1. Harvey, you’re still an idiot…Lol.

    2. Those partial paragraphs above are great. I wish every GOPer would read them. Starting with McCain.

      1. His head might explode. Ideally, he’d be standing next to Lindsey Graham when it happened.

    3. Except that Spykman’s geographical determinism was as wrong and as damaging as Fukuyama’s End of History thesis. Anyone who includes Spykman in the list of “great strategists of the past” has nothing serious to contribute to the conversation.

      1. I suppose it depends on your definition, but I wouldn’t call Spykman a “geographical determinist” per se. He did posit that it was the most enduring and paramount factor in shaping international relations, but not that it was the only factor with a significant influence on affairs. That’s my rough understanding of him.

        Care to elaborate on your intepretation of Spykman’s work and his reputation?

        Also, how does this undercut Logan’s other arguments and broader thesis?

        1. I actually agree with Logan’s argument, overall, but the citation of Spykman as one of the greats evidences a bias toward geopolitical “realism” that I feel it necessary to call him out on.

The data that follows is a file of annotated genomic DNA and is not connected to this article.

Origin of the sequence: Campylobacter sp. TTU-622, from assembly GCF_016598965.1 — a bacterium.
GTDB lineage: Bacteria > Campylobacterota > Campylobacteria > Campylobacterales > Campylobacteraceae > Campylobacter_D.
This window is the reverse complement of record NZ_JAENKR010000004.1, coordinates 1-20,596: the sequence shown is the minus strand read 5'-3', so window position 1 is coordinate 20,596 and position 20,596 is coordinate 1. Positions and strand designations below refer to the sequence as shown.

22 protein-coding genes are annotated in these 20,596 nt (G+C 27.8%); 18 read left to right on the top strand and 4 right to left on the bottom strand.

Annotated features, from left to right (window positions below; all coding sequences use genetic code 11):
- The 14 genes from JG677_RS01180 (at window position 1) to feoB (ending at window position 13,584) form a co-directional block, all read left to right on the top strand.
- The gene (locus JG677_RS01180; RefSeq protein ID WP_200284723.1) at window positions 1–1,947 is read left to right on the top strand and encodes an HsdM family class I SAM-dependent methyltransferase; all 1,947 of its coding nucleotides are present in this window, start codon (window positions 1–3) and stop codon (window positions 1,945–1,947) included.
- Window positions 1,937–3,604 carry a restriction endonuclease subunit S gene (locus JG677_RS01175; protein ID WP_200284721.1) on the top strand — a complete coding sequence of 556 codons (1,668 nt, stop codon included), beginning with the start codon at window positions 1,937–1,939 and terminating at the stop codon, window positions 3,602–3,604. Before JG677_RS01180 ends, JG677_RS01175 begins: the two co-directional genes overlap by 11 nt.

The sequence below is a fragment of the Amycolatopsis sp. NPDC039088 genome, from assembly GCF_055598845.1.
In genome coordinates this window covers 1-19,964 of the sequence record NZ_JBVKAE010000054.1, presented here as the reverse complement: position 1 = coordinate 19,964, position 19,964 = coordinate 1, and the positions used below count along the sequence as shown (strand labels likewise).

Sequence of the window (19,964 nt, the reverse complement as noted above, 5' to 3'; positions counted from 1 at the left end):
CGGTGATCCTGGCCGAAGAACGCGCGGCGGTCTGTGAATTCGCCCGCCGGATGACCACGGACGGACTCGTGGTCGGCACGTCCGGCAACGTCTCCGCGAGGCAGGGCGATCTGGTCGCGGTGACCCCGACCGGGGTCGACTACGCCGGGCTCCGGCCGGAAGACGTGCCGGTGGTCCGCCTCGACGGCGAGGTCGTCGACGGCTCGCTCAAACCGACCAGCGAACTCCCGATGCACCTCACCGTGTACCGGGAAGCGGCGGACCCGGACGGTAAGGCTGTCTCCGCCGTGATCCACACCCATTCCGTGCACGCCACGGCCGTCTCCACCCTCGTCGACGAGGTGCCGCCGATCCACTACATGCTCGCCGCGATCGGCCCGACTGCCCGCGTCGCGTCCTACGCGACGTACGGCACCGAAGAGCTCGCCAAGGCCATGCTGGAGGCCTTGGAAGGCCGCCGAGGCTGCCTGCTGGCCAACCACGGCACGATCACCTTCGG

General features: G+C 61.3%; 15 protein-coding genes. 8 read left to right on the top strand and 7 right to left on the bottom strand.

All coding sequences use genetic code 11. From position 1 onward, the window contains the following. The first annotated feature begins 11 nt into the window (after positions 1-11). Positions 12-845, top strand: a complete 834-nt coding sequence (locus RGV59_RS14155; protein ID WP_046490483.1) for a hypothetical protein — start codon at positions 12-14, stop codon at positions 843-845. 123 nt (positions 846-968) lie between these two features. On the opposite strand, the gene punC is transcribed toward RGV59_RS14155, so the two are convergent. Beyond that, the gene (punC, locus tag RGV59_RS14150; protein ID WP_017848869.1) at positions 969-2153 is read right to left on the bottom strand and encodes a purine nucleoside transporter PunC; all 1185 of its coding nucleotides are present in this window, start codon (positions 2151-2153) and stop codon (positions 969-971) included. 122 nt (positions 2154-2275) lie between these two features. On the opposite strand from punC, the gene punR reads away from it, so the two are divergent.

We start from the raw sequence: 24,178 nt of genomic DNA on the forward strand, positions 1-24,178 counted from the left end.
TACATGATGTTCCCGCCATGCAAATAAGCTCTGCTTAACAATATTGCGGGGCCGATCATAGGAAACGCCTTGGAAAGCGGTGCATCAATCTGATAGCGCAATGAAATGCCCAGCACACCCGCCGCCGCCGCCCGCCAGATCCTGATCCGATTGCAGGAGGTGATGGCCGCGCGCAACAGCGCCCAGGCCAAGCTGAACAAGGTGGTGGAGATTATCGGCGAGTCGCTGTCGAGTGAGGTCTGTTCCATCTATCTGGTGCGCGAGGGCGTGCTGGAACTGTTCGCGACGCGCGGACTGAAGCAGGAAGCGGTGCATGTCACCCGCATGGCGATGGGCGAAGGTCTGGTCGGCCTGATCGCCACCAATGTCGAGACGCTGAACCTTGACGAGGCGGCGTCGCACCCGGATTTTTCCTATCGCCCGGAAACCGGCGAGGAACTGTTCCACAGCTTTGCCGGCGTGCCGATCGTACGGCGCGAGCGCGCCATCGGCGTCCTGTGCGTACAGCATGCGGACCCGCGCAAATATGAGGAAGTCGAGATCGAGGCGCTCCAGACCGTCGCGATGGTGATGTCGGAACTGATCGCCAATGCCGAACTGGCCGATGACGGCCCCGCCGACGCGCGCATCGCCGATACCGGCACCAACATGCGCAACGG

Care to elaborate on your intepretation of Spykman’s work and his reputation?

          That’s though to do within HnR’s text limits, but the standing-on-one leg version is that I believe Spykman over weighed the value of geography at the strategic level and that his theories contribution to the policy of containment led to very undesirable consequences as they were employed with ignorance of long standing and deeply held narratives in both Russian and Chinese culture (both deeply fear being “surrounded” by enemies), and thus containment strategies were unnecessarily antagonistic and with little reward.

          1. That’s certainly a valid criticism, but I do think containment may have actually served as a moderating force for US policy in some respects. That’s a bit frightening to think about though. There were some on the far right who advocated rolling back Communism through offensive measures, so that could have turned out much worse.